Flight 5349 was cruising at about 30,000 feet when the window broke, pilot Stephen Bittman said. The aircraft landed shortly after 8 a.m. It was scheduled to arrive in St. Louis at 8:40 a.m., Bittman said.
"Just all of a sudden I heard a loud bang and the window was shattered," he said.
The window did not break completely and the cabin did not lose pressure, Bittman said. "It happens," he said. Bittman said he had't ever experienced a similar incident.
The twin-engine jet was carrying 41 passengers. After they were unloaded, some described a whistling sound for the last 10 minutes of the flight and praised Bittman for being calm and keeping the passengers from panicking.
"The pilot was awesome," said Sinceria Haynes, a nanny who was traveling from New Orleans to Dayton, Ohio, with her daughter Shaundra to visit her son. "He kept everyone calm even though they knew something was wrong."
Just minutes after the American Connections flight landed, the regularly scheduled Great Lakes Airline flight from Cape Girardeau to St. Louis returned to the airport because of reports of smoke in the passenger cabin. After the three passengers on board the 19-seat flight were unloaded, an inspection of the aircraft showed that the smoke was actually water vapor condensing in the humid airplane as a result of the air-conditioning system, said Monica Taylor, the marketing director for Great Lakes.
Many passengers settled in for breakfast at the airport restaurant, began calling family to report the delay or started looking for alternative transportation to their destination. Several passengers paid $201 for a ticket on the Great Lakes flight, expecting to be reimbursed later by American Airlines.
TSA officials on the ground at the airport told passengers a bus was being brought from Carbondale, Ill., to take them to St. Louis. Some passengers were told that they should book rental cars and seek reimbursement because American Airlines flights to their final destinations were booked through this afternoon.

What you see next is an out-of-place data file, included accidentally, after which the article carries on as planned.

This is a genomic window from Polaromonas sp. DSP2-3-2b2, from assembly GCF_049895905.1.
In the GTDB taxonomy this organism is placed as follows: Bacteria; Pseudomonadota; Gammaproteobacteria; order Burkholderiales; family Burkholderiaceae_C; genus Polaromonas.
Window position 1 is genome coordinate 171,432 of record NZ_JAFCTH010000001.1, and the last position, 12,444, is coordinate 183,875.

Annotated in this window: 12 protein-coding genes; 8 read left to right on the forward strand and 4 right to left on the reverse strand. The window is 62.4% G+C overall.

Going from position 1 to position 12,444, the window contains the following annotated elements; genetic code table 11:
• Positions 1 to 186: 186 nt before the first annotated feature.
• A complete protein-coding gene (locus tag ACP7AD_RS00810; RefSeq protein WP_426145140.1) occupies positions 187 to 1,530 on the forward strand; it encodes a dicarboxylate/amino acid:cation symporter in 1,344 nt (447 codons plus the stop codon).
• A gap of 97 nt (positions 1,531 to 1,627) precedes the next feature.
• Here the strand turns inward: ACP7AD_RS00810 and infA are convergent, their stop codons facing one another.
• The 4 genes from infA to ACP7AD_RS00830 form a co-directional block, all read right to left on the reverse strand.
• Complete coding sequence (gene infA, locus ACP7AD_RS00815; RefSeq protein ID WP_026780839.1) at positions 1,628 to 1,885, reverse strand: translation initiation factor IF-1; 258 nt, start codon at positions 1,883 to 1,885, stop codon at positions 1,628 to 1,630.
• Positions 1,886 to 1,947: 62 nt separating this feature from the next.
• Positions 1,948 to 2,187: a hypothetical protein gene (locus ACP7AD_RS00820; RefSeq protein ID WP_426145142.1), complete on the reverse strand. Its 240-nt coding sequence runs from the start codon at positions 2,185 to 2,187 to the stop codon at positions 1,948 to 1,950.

Haynes was not one of those able to afford a second ticket to continue her flight. "I really don't feel like shelling out any more money," she said.
The flight was about 130 miles south of St. Louis when the cracks appeared in the window, Bittman said. The airplane was scheduled to continue from St. Louis to Philadelphia and return to St. Louis if it had not been diverted, he said.
All the passengers said people remained calm. Ken Grant of Waunakee, Wis., was traveling back home from a business trip to New Orleans when the windshield cracked. "It was really calm," he said. "I didn't know anything was wrong until the pilot said we were landing."
Michael and Peggy Cardella are jewelers and they were flying to St. Louis on business. They were philosophical about the delay. "What can you do?" Michael Cardella said.
Bittman said he did not know what caused the window to crack. The airplane was flying too high to hit a bird, he said.
Several Cape Girardeau police officers and Tom Beardslee, chief deputy from the Scott County Sheriff's Department, responded to the airport. Beardslee said the response was quick and showed good preparation. "It is good to have everybody here and not need them than to need them and not have them here," he said.
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